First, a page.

Putting Math to Work for the Public GoodDecember 2014
When Marco Enriquez completed his doctorate in applied mathematics from Rice University in 2010, he initially planned to seek a position in the gas and oil industry, where he had done research as an intern. But he had a change of heart. "I decided I wanted to steer my career toward public-interest work," he recalls. At the same time, Enriquez wanted a job that would allow him to perform cutting-edge research. "When I started looking for opportunities that matched that profile, MITRE really seemed to fit the bill."
The feeling was mutual. Enriquez came to MITRE in 2011 as a senior applied mathematician in the Center for Advanced Aviation System Development (CAASD), the federally funded research and development center MITRE operates for the Federal Aviation Administration. Since joining MITRE, Enriquez has applied his expertise in advanced mathematical algorithms and data analysis to a variety of initiatives. For example, in one effort, he improved the accuracy of existing aircraft fuel-consumption models. In another, he found a way to automatically categorize air traffic controllers' voice communication data to facilitate and enhance aviation system analysis.
Big Data Meets Its Match
A lot of Enriquez's efforts focus on extracting meaningful information from the vast amounts of data that aviation navigation, communication, and surveillance systems generate.
"In this 'Big Data' era we live in, the problem typically isn't that we don't have enough data, it's that we have too much of it," he explains. "It comes in all forms, too—continuous, discrete, textual, and numerical. You really need some mathematical sophistication to effectively uncover trends from these massive and varied datasets."
That's where Enriquez's skills become invaluable. He often automates the analysis of data that would otherwise be difficult or impossible to analyze due to its volume, form, diversity, or a combination of those factors.
Teaching Machines New Tricks
One of Enriquez's favorite projects is "Threaded Flow," an effort to identify trends and outliers in aircraft flight paths. "When aircraft traverse the national airspace, they form patterns that would be readily apparent to the human eye," he says. "But we can't rely on people to manually identify these trends and patterns in the airspace. There's too much data for that to be efficient or cost-effective. Instead, we needed to find a way to teach a machine to perform that task."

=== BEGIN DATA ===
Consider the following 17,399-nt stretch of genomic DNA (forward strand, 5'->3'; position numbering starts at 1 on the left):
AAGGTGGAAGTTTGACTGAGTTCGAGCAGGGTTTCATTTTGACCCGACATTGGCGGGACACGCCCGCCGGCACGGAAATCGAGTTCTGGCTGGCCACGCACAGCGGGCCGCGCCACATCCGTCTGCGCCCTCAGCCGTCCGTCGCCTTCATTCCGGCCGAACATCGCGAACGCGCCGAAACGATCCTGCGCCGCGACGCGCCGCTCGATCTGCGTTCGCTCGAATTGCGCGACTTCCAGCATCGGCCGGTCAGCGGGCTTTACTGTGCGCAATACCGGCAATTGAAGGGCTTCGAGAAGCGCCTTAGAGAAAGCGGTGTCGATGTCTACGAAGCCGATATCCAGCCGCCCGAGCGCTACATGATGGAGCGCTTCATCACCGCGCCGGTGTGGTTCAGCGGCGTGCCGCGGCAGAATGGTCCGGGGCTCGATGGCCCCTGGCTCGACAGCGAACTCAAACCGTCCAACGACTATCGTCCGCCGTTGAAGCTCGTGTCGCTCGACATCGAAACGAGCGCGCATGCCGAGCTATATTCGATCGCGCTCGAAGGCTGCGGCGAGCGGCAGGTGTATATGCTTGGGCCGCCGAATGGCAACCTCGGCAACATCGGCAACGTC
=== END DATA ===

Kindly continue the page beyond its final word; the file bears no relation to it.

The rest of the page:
Enriquez created an algorithm that does just that. It not only tracks and analyzes existing traffic patterns, it also helps researchers measure the effects of operational changes implemented in the National Airspace System (NAS) and estimates the potential effects of proposed changes.
"The nation has invested heavily in improving the NAS infrastructure, and we want to ensure that those improvements deliver the promised benefits," he says. "This is one way we can help the FAA track those improvements and project future benefits."
Making a Broad Contribution
One of the things Enriquez enjoys most about his job is that he gets the chance to learn about, and contribute to, many different initiatives. For instance, he is currently collaborating with colleagues in the aviation safety department to help characterize anomalous (and potentially unsafe) aircraft landings across the NAS.
Enriquez appreciates the meaningful nature of these research efforts and the caliber of his colleagues' expertise. "Here at MITRE," he says, "you can feel good about your work and at the same time be sure you'll be among people who are pushing the research envelope. For me, that's a perfect combination."
—by Marlis McCollum